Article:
Losing Friends After College: Why Your Circle Tightens in Your 20s

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High school and college aren’t always the best times of your life, but they do offer a lot in terms of social interaction and making friends. When you’re in your teens and early 20s, people are all around you by default. You can take classes with your friends, join sports and clubs together, go to dances, eat together and even room together. For better or worse, your high school and college years are all about being close to all your friends.

However, many people are relieved to have a break from the chaos when they strike out into the adult world and have a bit of breathing room. Although you have co-workers and friends you keep in touch with from activities and social circles, it’s not the same all-or-nothing nature of socialization from the university years.

As life moves forward and you all push further into adulthood, dynamics are bound to change. While many people dread the dry social life of post-college existence and others are ready to hibernate for a solid year to get some quiet, many people find that the natural drifting apart is actually perfect for this stage of life.

You’re Not Living Together

While dorm rooms and creaky, cramped off-campus apartments offer a lot to complain about, they also provide people to complain about them with. There’s a sense of camaraderie in stumbling back to the residence hall or apartment late at night with your buddies or going to the dining hall to get breakfast together every morning when you roll out of bed. You’re sharing your space with everyone in college, which isn’t too different from high school — with its locker rooms, school buses and tiny desks.

Exiting college means entering a whole new world of social and physical space, which can be disorienting. You and your friends will be much less on top of one another than you were before, because you have the opportunity to find your own space that works for you and the lifestyle you truly want. While it might be easy to miss the college days, living a bit more separate from your friends is a step toward being your own person and discovering more about yourself as an adult.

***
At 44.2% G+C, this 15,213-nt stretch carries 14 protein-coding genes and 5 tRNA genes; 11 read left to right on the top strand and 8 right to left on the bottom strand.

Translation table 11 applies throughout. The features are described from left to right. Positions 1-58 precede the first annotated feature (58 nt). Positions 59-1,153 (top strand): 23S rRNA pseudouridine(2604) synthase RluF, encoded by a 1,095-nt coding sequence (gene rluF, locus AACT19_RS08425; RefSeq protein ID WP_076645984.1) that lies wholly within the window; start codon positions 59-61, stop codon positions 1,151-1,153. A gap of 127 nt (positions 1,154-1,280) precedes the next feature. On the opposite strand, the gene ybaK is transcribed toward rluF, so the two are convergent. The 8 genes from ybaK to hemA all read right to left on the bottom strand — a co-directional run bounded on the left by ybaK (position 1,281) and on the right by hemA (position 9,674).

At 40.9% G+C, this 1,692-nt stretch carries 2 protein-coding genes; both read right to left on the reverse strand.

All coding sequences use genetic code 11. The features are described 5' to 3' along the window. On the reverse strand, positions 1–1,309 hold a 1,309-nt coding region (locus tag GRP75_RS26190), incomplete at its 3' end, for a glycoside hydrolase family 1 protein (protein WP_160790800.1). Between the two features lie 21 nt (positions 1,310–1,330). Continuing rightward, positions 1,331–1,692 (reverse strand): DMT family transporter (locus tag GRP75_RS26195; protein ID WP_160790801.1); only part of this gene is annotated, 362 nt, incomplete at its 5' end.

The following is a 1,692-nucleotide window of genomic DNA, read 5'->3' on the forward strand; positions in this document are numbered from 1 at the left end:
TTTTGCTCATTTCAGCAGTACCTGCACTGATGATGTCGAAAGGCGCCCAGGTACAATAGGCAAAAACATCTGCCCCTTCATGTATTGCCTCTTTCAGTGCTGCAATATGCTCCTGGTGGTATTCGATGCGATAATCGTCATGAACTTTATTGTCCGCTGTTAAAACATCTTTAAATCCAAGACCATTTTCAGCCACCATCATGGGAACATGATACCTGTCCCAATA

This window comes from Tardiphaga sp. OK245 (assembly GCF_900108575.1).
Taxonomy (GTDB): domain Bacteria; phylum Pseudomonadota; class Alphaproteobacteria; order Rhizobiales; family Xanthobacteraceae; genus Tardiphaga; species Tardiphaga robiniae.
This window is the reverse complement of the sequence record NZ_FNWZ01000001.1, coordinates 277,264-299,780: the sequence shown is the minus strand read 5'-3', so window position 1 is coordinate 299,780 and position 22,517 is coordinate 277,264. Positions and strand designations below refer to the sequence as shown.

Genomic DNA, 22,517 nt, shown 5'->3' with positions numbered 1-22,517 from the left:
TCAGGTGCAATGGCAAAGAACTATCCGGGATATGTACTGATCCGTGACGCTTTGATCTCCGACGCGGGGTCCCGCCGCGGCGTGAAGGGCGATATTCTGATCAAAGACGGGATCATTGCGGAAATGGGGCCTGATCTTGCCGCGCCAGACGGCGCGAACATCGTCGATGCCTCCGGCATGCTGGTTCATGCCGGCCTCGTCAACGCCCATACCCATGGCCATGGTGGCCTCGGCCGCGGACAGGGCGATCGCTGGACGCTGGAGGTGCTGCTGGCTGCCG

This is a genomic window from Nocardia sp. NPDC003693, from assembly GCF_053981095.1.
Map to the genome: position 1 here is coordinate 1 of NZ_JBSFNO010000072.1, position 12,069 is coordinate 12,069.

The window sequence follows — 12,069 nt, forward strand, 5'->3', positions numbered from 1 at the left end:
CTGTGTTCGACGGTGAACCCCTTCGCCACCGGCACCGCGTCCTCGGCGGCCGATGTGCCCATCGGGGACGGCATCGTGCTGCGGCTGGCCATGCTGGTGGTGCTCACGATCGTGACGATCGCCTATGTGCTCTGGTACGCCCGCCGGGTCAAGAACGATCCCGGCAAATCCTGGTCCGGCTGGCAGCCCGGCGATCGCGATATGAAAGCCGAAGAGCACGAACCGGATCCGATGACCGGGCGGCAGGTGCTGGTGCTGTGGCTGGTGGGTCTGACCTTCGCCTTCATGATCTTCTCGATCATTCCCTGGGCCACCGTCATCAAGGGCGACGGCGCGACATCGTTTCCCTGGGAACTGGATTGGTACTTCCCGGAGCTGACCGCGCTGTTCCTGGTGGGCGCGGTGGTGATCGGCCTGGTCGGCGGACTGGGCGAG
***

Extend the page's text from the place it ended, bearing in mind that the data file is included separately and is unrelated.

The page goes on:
People Get Busy

Although you were busy in college, you were probably busy with your friends and peers. You worked away at papers, crammed for finals and spent your free time together. Your schedules synched up like magic. Now, your jobs pay no mind to your social calendar. From family to work, your time is completely your own, because you’re all your own people. It can be hard to feel like everyone else is getting busy around you, but sometimes the drifting is all because your lives are growing and developing individually.

Relationships and Families

Ah, the sound of wedding bells and little feet — or paws, as fur babies take a ton of love and care, too. One more inevitability of getting older is that relationships and families will grow into more significant roles for you and many of your friends, even if that comes in unexpected ways.

This could work on many levels. Maybe you just got engaged and you’re spending more time than ever with your honey — which naturally means less time with your pals. Perhaps you’re living the single life, but you wake up every morning and stare at the proverbial — or physical — stack of wedding invitations in the mail. You could also be getting closer than ever with your parents and siblings, exploring all that this new stage of life has to offer with those you love the most.

While it can seem like a bit of a shocking change, familial relationships and significant others coming to a more central role for the people in your social circle is a good thing. You, your friends and their partners are happy. You’re living life to the fullest and spending it with those you care about.

Quality Over Quantity

One of the reasons you might find your circle tightening in your 20s is because people tend to gravitate toward a smaller, closer-knit group of great friends instead of aiming to collect as many as possible. Although those college days of going out with all your pals and partying it up were a blast, as you get older, you may find it much more important to surround yourself with people who truly love and care about you. You want people who light up your life with great conversations, mutual love and friendship for one another. 

In your 20s, you’ll discover that friendship is about quality over quantity. The friends who stick it out with you are the ones worth keeping close. 

Figuring Out Who You Are

You may be surprised to find that those post-college years are packed with just as much self-discovery as those you spend on campus. You’ll spend your 20s learning more about yourself, which often means figuring out who your real friends are and doing the work to keep them close for years to come.

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